K8S-Logging.Exclude On
        
    [OUTPUT]
        Name stdout
        Match *
---
apiVersion: apps/v1
kind: DaemonSet
metadata:
  name: fluent-bit
  namespace: fluent-bit-logging
spec:
  selector:
    matchLabels:
      app: fluent-bit
  template:
    metadata:
      labels:
        app: fluent-bit
    spec:
      serviceAccountName: fluent-bit
      containers:
        - name: fluent-bit
          image: 'registry.connect.redhat.com/calyptia/fluent-bit:1.9.0'
          securityContext:
            runAsUser: 0
            seLinuxOptions:
              type: spc_t
            readOnlyRootFilesystem: true
            allowPrivilegeEscalation: false
          ports:
            - containerPort: 2020
          volumeMounts:
            - name: config-volume
              mountPath: /fluent-bit/etc/fluent-bit.conf
              subPath: fluent-bit.conf
            - name: varlogcontainers
              readOnly: true
              mountPath: /var/log/containers
            - name: varlogpods
              readOnly: true
              mountPath: /var/log/pods
      volumes:
        - name: config-volume
          configMap:
            name: fluent-bit-config
        - name: varlogcontainers
          hostPath:
            path: /var/log/containers
        - name: varlogpods
          hostPath:
            path: /var/log/pods

We have to mount /var/logs/pods because this is where the actual logs under /var/logs/containers are symlinked to. If it is not mounted then the link fails to resolve.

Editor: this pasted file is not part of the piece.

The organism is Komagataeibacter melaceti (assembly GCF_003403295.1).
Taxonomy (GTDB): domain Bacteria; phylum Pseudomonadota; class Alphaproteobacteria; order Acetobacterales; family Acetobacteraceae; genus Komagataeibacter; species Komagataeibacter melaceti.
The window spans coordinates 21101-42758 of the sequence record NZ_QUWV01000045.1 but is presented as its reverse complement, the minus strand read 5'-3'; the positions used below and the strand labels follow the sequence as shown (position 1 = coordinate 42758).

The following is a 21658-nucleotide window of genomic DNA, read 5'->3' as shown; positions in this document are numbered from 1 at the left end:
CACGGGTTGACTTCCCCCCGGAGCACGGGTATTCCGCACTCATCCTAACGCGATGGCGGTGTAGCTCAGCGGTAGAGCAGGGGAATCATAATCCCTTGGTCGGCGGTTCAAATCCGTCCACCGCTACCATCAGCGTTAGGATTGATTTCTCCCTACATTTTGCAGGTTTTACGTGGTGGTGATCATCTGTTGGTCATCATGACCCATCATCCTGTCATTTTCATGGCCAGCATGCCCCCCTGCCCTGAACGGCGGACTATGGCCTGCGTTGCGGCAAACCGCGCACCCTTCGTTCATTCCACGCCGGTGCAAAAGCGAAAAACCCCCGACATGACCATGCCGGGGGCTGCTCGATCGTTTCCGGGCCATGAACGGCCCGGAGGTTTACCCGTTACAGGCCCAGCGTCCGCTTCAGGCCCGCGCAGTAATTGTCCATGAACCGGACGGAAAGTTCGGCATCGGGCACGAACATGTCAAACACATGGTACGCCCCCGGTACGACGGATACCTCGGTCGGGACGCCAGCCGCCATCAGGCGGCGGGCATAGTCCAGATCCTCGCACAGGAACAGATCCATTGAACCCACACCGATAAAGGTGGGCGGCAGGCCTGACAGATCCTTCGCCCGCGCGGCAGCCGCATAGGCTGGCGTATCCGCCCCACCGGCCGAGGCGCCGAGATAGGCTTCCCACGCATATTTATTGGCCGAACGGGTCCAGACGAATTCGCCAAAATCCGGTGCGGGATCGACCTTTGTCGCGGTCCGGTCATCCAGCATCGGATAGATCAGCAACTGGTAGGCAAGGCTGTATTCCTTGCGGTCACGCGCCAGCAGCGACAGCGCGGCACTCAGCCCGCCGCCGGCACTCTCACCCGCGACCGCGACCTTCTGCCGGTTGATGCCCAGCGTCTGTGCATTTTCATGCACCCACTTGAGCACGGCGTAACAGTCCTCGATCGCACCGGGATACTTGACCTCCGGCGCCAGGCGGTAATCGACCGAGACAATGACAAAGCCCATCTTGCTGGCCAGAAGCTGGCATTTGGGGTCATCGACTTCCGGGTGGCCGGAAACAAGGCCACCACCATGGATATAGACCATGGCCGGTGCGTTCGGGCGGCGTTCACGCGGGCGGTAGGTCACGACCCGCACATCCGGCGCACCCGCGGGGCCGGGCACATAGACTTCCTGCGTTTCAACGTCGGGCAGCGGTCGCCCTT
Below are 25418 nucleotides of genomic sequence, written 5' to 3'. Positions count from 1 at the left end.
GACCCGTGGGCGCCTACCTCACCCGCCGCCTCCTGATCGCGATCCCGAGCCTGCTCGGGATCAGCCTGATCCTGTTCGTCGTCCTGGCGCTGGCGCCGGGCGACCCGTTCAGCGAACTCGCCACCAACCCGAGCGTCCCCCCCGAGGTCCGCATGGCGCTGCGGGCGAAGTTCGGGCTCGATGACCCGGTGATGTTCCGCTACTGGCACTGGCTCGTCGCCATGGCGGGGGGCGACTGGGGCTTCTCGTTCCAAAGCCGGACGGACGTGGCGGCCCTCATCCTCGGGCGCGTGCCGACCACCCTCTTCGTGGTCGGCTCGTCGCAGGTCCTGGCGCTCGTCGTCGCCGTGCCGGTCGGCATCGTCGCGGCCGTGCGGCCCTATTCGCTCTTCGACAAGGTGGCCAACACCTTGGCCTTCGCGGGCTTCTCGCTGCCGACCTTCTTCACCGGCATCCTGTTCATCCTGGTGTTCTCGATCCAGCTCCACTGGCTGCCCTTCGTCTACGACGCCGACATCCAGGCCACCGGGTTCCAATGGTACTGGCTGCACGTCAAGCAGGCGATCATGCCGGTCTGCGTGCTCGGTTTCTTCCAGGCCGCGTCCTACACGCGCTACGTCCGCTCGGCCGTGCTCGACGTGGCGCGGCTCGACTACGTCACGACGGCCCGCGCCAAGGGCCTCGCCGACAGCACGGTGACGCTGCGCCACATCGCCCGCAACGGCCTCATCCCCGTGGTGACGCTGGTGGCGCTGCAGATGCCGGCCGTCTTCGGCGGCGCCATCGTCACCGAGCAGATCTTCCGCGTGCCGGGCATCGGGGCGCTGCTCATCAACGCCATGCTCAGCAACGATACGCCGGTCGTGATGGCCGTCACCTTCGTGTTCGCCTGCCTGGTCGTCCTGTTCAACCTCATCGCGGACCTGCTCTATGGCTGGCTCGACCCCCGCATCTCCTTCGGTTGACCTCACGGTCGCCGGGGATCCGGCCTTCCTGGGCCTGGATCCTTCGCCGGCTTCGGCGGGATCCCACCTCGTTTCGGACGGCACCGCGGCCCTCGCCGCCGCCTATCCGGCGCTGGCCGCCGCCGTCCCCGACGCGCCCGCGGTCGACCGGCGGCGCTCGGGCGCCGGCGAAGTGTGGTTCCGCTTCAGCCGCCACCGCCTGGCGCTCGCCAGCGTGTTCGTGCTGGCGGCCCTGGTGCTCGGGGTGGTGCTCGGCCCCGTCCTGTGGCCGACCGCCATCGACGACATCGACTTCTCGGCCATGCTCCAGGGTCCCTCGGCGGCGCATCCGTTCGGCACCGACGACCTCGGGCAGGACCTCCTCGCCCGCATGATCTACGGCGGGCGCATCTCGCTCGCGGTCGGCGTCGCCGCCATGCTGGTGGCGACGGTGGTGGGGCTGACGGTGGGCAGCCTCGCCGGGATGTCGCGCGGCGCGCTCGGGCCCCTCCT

Helm chart configuration

We can also tell the helm chart to use this service account and ensure the extra volumes are mounted. This is covered in the examples here: https://github.com/calyptia/openshift-fluent-bit-examples/tree/main/cluster-log-access

For the Helm chart you need to first create the service account and relevant bindings to the SCC as per the YAML above: https://github.com/calyptia/openshift-fluent-bit-examples/blob/main/cluster-log-access/service-account-creation.sh

After that we can just tell it to use the service account instead of creating one with some overrides: https://github.com/calyptia/openshift-fluent-bit-examples/blob/main/cluster-log-access/values.yaml

serviceAccount:
  create: false
  name: fluent-bit

securityContext:
  runAsUser: 0
  seLinuxOptions:
    type: spc_t
  readOnlyRootFilesystem: true
  allowPrivilegeEscalation: false

Grafana Cloud integration

This section covers how to set this up for Grafana Cloud with an added bonus of also demonstrating using Fluent Bit to also provide metrics. It means you only need one agent (and one configuration) to provide both logs and metrics.

Everything is available in a Git repository here: https://github.com/calyptia/openshift-fluent-bit-examples/tree/main/grafana-cloud

This includes a simple script to deploy with Helm plus the supporting Helm values file for this as a template you can substitute your particular configuration into easily.

Logs to Loki

Local

As OpenShift is moving to Loki for its cluster logging stack, we can also run a local Loki instance very easily to test we can send it logs. This is a useful thing to do if you’re seeing issues sending to Grafana Cloud so you can rule out networking issues: you could also have a local instance to catch more logs (e.g. over a smaller time period for debugging or with sensitive information) with a smaller subset going to Grafana Cloud to persist or search outside the cluster.

Calyptia Fluent Bit can support multiple outputs of either the same or different types so this is trivial to do.

For our purposes, we just want a non-production Loki instance to use as easily as possible. We can use the Loki Stack Helm chart to deploy in single-process mode: https://grafana.com/docs/loki/latest/installation/helm/

If you want to run this in production make sure to read up on the relevant configuration you will need.